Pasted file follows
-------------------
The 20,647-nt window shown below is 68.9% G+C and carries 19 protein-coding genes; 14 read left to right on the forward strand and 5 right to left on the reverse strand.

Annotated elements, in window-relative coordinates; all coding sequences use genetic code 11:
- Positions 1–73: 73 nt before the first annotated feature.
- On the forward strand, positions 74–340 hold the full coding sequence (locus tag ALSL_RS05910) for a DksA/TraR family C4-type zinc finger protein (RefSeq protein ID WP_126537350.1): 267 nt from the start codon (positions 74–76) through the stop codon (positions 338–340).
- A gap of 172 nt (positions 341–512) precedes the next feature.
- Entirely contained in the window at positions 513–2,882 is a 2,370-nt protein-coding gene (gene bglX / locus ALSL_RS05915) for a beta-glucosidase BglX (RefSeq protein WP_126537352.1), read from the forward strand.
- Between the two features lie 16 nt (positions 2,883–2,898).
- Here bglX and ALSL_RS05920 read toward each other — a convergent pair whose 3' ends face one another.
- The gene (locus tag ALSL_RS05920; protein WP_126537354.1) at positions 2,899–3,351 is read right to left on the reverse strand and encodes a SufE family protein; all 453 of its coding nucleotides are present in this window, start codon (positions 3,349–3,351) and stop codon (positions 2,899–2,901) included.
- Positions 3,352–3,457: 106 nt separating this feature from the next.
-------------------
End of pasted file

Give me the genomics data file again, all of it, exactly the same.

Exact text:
The 20,647-nt window shown below is 68.9% G+C and carries 19 protein-coding genes; 14 read left to right on the forward strand and 5 right to left on the reverse strand.

Annotated elements, in window-relative coordinates; all coding sequences use genetic code 11:
- Positions 1–73: 73 nt before the first annotated feature.
- On the forward strand, positions 74–340 hold the full coding sequence (locus tag ALSL_RS05910) for a DksA/TraR family C4-type zinc finger protein (RefSeq protein ID WP_126537350.1): 267 nt from the start codon (positions 74–76) through the stop codon (positions 338–340).
- A gap of 172 nt (positions 341–512) precedes the next feature.
- Entirely contained in the window at positions 513–2,882 is a 2,370-nt protein-coding gene (gene bglX / locus ALSL_RS05915) for a beta-glucosidase BglX (RefSeq protein WP_126537352.1), read from the forward strand.
- Between the two features lie 16 nt (positions 2,883–2,898).
- Here bglX and ALSL_RS05920 read toward each other — a convergent pair whose 3' ends face one another.
- The gene (locus tag ALSL_RS05920; protein WP_126537354.1) at positions 2,899–3,351 is read right to left on the reverse strand and encodes a SufE family protein; all 453 of its coding nucleotides are present in this window, start codon (positions 3,349–3,351) and stop codon (positions 2,899–2,901) included.
- Positions 3,352–3,457: 106 nt separating this feature from the next.